In case you’ve never encountered this before, the light of the laser is modulated with a signal directly from the audio source, making it an analog transmission. The laser is a 250mW diode laser bought from eBay. It’s powered through a 5 volt 7805 voltage regulator fed by a 12V battery. The signal from the sound source enters the circuit through a step-up transformer, isolating it so that no DC from the source enters. The laser’s side of the transformer feeds the base of a transistor. They included a switch so that the current from the regulator can either go through the collector and emitter of the transistor that’s controlled by the sound source, giving a strong modulation, or the current can go directly to the laser while modulation is provided through just the transistor’s base and emitter. The schematic for the circuit is given at the end of their video, which you can see after the break.
They receive the beam in their friend’s apartment using solar cells, which then feed a fairly big amplifier and speakers. From the video you can hear the surprisingly high quality sounds that results. So check it out. It also includes a little Benny Hill humor.
[George Trimble] likes to build crystal radios. The original crystal radio builders used high impedance headphones. In modern builds, you are as likely to include a powered amplifier to drive a speaker or normal headphones (which are usually around 4 to 16 ohms).
[George] builds his own speakers using chile cans, some wire, a few magnets, part of a Pepsi can (we are pretty sure someone will leave a comment that Coke cans sound better), and the iron core out of an audio transformer. You can see a very detailed video of the process, below.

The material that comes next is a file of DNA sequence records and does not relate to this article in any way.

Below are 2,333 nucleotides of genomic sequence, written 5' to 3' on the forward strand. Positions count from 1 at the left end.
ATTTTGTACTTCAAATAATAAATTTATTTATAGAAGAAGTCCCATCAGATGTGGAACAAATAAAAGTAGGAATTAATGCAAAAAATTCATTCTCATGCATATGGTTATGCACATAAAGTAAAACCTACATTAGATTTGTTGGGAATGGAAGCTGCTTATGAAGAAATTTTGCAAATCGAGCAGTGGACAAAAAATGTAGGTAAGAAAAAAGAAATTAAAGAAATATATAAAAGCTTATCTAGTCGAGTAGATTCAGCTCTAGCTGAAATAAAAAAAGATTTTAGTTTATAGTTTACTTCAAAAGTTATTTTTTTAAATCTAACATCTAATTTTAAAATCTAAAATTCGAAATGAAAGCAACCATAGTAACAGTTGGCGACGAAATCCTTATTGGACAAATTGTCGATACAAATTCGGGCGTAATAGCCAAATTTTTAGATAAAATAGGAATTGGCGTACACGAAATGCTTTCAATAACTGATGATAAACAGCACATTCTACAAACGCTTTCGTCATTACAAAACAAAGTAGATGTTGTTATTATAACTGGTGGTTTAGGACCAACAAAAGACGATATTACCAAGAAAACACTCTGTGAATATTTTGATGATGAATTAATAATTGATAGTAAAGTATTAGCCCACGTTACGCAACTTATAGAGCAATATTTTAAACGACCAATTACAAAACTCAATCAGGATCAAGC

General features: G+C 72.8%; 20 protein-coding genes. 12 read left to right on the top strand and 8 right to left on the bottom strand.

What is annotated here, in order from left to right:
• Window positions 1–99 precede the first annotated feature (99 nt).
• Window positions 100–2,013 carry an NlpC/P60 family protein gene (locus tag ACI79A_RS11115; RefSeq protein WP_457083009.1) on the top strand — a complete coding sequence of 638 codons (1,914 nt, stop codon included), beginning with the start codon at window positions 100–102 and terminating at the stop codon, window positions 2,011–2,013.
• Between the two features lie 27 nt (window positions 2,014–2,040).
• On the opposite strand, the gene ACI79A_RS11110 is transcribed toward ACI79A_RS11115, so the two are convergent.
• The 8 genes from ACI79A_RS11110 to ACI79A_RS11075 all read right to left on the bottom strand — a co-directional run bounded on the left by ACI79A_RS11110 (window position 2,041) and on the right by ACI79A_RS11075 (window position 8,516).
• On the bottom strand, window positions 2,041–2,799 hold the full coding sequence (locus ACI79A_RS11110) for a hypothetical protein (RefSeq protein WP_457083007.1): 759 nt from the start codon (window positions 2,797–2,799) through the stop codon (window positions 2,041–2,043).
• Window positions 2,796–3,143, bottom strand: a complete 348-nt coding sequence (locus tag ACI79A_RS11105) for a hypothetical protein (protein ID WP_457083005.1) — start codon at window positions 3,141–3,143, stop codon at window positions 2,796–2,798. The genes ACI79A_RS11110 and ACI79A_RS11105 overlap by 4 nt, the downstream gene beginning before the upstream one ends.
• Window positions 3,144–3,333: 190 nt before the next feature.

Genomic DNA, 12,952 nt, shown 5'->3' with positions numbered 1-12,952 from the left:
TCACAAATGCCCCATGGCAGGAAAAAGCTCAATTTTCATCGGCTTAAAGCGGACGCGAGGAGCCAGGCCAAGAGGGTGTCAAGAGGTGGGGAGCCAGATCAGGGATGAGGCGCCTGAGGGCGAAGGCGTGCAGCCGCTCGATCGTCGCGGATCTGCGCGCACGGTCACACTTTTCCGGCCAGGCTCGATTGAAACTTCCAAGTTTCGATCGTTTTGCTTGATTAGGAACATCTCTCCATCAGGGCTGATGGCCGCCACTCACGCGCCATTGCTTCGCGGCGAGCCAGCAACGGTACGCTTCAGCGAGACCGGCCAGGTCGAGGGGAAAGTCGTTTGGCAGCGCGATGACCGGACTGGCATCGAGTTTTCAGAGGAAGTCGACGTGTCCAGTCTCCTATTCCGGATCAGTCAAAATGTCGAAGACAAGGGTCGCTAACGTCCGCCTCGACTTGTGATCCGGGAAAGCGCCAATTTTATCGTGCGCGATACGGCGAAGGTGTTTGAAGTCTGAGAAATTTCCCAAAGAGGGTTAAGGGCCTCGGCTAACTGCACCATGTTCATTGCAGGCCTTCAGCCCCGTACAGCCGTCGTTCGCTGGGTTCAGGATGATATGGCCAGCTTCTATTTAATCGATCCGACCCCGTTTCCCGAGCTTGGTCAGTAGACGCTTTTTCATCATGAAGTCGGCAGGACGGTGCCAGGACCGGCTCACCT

There is a little woodworking and hot gluing involved. The result is decidedly homemade looking, but if you want to say you built it yourself (or, if you are a prepper trying to get ready to rebuild after the apocalypse and you can’t find a cache of headphones) this might be just the ticket.
Most of the headphone hacks we see start with a pair of headphones. That’s a bit tautological, but the goal is usually to add features, not make the whole thing. It does give you some hacker cred, though, to be able to look at the other guy’s radio and say, “Oh. I see you used commercial headphones.”
There are many ways to take an electrical audio signal and turn it into something you can hear. Moving coil speakers, plasma domes, electrostatic speakers, piezo horns, the list goes on. Last week at the Electromagnetic Field festival in the UK, we encountered another we hadn’t experienced directly before. Bite on a brass rod (sheathed in a drinking straw for hygiene), hear music.
This was Skull Radio, a bone conduction speaker courtesy of [Tdr], one of our friends from TOG hackerspace in Dublin, and its simplicity hid a rather surprising performance. A small DC motor has its shaft connected to a piece of rod, and a small audio power amplifier drives the motor. Nothing is audible until you bite on the rod, and then you can hear the music. The bones of your skull are conducting it directly to your inner ear, without an airborne sound wave in sight.
The resulting experience is a sonic cathedral from lips of etherial sibilance, a wider soft palate soundstage broadened by a tongue of bass and masticated by a driving treble overlaid with a toothy resonance before spitting out a dynamic oral texture. You’ll go back to your hi-fi after listening to [Tdr]’s Skull Radio, but you’ll know you’ll never equal its unique sound.
(If you are not the kind of audiophile who spends $1000 on a USB cable, the last paragraph means you bite on it, you hear music, and it sounds not quite as bad as you might expect.)
[Anthony Garofalo] has made a fancier plasma speaker. Not content with a simple spark, he uses a plasma vortex. To make the vortex, the spark gap is swapped out for an electrode placed in the centre of a ring magnet. The Lorentz force experienced by the arc causes it to rotate rapidly enough round the arc of the magnet’s centre to appear as a continuous sheet of plasma.
The speaker gets its power from an inverter using a flyback transformer driven through a MOSFET by a 555-based pulse width modulator. You can see the result in the video below the break, it’s very impressive to look at but probably not quite ready to sit in your hi-fi stack. The resulting sound isn’t quite as good as that from a stationary arc, but it looks a lot cooler.